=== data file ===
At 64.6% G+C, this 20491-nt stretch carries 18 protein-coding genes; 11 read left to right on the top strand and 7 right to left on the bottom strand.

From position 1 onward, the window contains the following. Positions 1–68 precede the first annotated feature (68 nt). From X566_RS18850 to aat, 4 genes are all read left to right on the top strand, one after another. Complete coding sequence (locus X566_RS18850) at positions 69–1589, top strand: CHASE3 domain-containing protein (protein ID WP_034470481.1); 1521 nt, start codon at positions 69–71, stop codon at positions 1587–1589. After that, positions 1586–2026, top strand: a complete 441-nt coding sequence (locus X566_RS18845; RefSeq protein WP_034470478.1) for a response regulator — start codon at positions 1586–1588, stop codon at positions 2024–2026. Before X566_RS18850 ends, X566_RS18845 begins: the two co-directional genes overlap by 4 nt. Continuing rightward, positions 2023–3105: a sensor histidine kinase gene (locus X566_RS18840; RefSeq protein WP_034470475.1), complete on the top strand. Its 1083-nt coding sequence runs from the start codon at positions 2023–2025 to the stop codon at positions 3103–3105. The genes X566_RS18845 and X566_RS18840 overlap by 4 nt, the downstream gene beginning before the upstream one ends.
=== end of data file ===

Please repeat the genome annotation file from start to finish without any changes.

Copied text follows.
At 64.6% G+C, this 20491-nt stretch carries 18 protein-coding genes; 11 read left to right on the top strand and 7 right to left on the bottom strand.

From position 1 onward, the window contains the following. Positions 1–68 precede the first annotated feature (68 nt). From X566_RS18850 to aat, 4 genes are all read left to right on the top strand, one after another. Complete coding sequence (locus X566_RS18850) at positions 69–1589, top strand: CHASE3 domain-containing protein (protein ID WP_034470481.1); 1521 nt, start codon at positions 69–71, stop codon at positions 1587–1589. After that, positions 1586–2026, top strand: a complete 441-nt coding sequence (locus X566_RS18845; RefSeq protein WP_034470478.1) for a response regulator — start codon at positions 1586–1588, stop codon at positions 2024–2026. Before X566_RS18850 ends, X566_RS18845 begins: the two co-directional genes overlap by 4 nt. Continuing rightward, positions 2023–3105: a sensor histidine kinase gene (locus X566_RS18840; RefSeq protein WP_034470475.1), complete on the top strand. Its 1083-nt coding sequence runs from the start codon at positions 2023–2025 to the stop codon at positions 3103–3105. The genes X566_RS18845 and X566_RS18840 overlap by 4 nt, the downstream gene beginning before the upstream one ends.